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Section 5.2 Square Roots and Cube Roots

Subsection What is a Square Root?

Suppose we would like to draw a square whose area is 25 square inches. How long should each side of the square be?

Because the formula for the area of a square is \(A=s^2\text{,}\) the side \(s\) should satisfy the equation \(s^2=25\text{.}\) We want a number whose square is 25. As you can probably guess, the length of the square should be 5 inches, because \(5^2=25\text{.}\) We say that 5 is a square root of 25.

Square Root.

The number \(s\) is called a square root of a number \(b\) if \(s^2=b\text{.}\)

Finding a square root of a number is the opposite of squaring a number.

Example 5.13.

Find a square root of 25, and a square root of 144.


5 is a square root of 25 because \(5^2=25\text{.}\)

12 is a square root of 144 because \(12^2=144\text{.}\)

Look Closer.

5 is not the only square root of 25, because \((-5)^2=25\) as well. Thus, 25 has two square roots, \(5\) and \(-5\text{.}\)

Every positive number has two square roots, one positive and one negative.

Reading Questions Reading Questions


What is the square root of a number \(n\text{?}\)

Subsection Radicals

The positive square root of a number is called the principal square root. The symbol \(\sqrt{\hphantom{00}}\) denotes the positive or principal square root. Thus, we may write

\begin{equation*} \sqrt{25} = 5~~~~~~\text{and}~~~~~~\sqrt{144}=12 \end{equation*}

The symbol \(\sqrt{\hphantom{00}}\) is called a radical sign, and the number inside is called the radicand. Square roots are often called radicals.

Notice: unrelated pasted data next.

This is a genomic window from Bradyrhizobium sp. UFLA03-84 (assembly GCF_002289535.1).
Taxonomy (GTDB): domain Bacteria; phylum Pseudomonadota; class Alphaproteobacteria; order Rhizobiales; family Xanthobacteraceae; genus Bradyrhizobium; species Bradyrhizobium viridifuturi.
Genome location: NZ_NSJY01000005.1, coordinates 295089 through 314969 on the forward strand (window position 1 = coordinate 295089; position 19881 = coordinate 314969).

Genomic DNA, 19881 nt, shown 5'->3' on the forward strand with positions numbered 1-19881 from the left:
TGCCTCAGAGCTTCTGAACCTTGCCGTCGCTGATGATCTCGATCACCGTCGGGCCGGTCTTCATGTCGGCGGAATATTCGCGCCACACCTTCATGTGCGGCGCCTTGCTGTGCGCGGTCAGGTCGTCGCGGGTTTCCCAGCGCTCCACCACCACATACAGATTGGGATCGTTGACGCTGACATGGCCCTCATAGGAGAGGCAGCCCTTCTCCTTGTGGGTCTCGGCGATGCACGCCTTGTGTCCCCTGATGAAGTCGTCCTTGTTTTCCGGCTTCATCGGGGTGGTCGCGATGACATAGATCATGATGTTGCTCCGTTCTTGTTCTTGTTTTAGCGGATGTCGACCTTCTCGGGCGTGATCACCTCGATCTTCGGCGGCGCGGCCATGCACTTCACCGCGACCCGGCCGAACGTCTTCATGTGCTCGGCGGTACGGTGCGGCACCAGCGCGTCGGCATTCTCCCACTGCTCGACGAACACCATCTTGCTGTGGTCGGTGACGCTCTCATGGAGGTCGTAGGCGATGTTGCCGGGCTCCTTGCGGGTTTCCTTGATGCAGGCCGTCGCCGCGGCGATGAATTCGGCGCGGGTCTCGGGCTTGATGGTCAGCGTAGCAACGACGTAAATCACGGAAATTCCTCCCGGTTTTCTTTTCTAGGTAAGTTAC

What about the other square root, the negative one? If we want to indicate the negative square root of a number, we place a negative sign outside the radical sign, like this:

\begin{equation*} -\sqrt{16}=-4~~~~~~\text{and}~~~~~~ -\sqrt{49}=-7 \end{equation*}

If we want to refer to both square roots, we use the symbol \(\pm\text{,}\) read "plus or minus." For example,

\begin{equation*} \pm \sqrt{36}=\pm 6,~~~~\text{which means}~~~~6~~\text{or}~~ -6 \end{equation*}

Note that zero has only one square root: \(\sqrt{0}=0\text{.}\)

Example 5.14.

Find each square root.

  1. \(-\sqrt{81} = -9\)
  2. \(\pm \sqrt{\dfrac{64}{121}} = \pm \dfrac{8}{11}\)

Reading Questions Reading Questions


What is the positive square root of a number called?


What is a radicand?

Every positive number has two square roots, and zero has exactly one square root. What about the square root of a negative number? For example, can we find \(\sqrt{-4}\text{?}\)

The answer is No, because the square of any number is positive (or zero). Try this yourself: The only reasonable candidates for \(\sqrt{-4}\) are \(2\) and \(-2\text{,}\) but

\begin{align*} 2^2 \amp = \underline{\hphantom{000000}}\\ (-2)^2 \amp = \underline{\hphantom{000000}} \end{align*}

We cannot find the square root of a negative number. We say that the square root of a negative number is undefined.

Reading Questions Reading Questions


How do we find the square root of a negative number?

Subsection Rational and Irrational Numbers